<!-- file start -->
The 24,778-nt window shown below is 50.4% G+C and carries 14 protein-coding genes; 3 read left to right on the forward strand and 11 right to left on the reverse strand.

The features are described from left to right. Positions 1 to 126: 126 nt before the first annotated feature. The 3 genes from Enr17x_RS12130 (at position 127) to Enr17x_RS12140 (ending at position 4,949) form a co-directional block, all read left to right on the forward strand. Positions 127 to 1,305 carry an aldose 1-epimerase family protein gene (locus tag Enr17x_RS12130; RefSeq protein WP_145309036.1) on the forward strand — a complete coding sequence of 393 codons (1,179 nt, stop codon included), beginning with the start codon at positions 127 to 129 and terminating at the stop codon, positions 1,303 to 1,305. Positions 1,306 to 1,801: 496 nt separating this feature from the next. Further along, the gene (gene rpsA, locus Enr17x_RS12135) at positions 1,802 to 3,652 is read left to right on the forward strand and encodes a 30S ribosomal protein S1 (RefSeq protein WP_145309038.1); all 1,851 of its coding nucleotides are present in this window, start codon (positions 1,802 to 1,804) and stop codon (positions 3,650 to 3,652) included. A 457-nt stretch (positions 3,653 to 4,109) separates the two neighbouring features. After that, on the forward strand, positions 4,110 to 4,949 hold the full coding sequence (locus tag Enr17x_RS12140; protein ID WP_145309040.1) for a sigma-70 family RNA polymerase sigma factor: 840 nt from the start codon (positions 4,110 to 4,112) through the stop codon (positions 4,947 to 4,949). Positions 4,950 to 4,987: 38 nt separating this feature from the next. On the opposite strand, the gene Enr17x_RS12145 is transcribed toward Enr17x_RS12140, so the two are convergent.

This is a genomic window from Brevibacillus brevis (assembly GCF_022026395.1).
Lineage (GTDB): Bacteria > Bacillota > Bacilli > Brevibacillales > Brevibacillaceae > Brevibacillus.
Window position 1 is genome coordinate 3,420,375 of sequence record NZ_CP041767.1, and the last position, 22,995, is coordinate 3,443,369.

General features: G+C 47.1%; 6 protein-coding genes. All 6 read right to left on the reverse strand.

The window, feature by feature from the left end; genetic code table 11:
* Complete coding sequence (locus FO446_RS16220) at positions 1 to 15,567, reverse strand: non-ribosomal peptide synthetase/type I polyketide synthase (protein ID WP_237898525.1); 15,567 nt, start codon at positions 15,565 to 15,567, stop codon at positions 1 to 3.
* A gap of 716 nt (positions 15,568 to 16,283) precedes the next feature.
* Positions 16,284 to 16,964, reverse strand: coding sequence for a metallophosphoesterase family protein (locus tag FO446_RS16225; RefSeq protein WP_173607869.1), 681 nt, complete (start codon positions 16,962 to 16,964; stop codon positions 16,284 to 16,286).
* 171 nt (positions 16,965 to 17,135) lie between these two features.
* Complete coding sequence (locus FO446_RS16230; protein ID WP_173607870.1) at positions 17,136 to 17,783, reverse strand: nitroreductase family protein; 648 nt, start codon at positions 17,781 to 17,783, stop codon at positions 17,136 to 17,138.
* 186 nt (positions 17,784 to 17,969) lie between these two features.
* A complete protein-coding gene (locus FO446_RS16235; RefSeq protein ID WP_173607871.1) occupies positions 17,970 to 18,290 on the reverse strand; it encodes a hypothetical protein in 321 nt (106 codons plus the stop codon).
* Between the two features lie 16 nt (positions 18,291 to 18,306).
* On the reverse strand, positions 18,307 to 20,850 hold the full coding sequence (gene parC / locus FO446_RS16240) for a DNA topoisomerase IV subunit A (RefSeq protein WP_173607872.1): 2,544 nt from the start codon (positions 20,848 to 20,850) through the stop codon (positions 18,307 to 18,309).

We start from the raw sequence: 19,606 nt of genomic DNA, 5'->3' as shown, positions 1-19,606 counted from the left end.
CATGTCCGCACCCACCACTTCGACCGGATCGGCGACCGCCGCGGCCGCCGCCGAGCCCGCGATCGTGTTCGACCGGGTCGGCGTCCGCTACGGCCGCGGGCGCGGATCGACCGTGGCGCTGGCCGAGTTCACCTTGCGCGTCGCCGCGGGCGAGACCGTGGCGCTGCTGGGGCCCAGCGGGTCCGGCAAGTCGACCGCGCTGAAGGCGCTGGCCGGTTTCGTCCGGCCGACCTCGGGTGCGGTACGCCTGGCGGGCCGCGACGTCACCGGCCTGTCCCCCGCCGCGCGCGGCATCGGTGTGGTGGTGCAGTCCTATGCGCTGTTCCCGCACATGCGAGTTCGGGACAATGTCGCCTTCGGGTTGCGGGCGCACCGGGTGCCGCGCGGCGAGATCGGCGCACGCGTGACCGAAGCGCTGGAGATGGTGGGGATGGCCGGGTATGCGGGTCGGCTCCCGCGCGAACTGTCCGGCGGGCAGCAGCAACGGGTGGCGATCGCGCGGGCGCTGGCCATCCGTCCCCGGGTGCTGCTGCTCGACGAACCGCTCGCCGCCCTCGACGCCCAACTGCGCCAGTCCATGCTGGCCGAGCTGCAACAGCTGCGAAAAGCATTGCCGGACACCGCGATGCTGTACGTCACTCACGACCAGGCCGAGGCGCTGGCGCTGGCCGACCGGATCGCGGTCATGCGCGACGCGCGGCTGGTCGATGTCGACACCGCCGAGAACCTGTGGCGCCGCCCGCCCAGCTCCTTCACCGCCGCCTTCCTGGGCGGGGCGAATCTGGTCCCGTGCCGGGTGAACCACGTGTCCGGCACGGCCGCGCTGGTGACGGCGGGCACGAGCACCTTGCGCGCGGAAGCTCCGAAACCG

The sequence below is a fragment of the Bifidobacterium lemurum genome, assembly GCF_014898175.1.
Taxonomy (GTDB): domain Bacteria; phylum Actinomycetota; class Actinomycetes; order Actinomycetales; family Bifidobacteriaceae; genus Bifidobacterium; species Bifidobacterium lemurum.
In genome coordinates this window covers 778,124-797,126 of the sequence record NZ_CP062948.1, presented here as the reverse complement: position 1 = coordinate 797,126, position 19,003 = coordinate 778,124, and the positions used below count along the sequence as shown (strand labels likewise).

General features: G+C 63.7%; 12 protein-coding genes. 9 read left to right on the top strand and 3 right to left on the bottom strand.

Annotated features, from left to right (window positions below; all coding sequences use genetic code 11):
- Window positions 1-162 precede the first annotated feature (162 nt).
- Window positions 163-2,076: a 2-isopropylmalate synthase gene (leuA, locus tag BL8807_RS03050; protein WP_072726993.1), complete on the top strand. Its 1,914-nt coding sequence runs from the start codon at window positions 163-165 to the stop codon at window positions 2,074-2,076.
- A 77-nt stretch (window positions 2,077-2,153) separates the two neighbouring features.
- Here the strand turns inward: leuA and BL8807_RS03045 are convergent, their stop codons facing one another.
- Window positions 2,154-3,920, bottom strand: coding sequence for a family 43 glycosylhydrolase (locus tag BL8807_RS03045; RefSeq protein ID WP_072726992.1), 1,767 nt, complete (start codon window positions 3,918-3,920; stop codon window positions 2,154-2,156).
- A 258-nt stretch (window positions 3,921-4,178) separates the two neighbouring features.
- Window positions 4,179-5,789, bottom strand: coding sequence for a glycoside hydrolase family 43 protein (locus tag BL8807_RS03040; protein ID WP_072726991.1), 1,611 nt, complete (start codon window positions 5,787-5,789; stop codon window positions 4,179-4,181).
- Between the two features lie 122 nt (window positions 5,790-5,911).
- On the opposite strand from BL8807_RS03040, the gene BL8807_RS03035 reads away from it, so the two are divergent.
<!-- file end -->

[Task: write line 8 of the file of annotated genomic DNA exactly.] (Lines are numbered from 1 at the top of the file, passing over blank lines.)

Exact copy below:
* Complete coding sequence (locus FO446_RS16220) at positions 1 to 15,567, reverse strand: non-ribosomal peptide synthetase/type I polyketide synthase (protein ID WP_237898525.1); 15,567 nt, start codon at positions 15,565 to 15,567, stop codon at positions 1 to 3.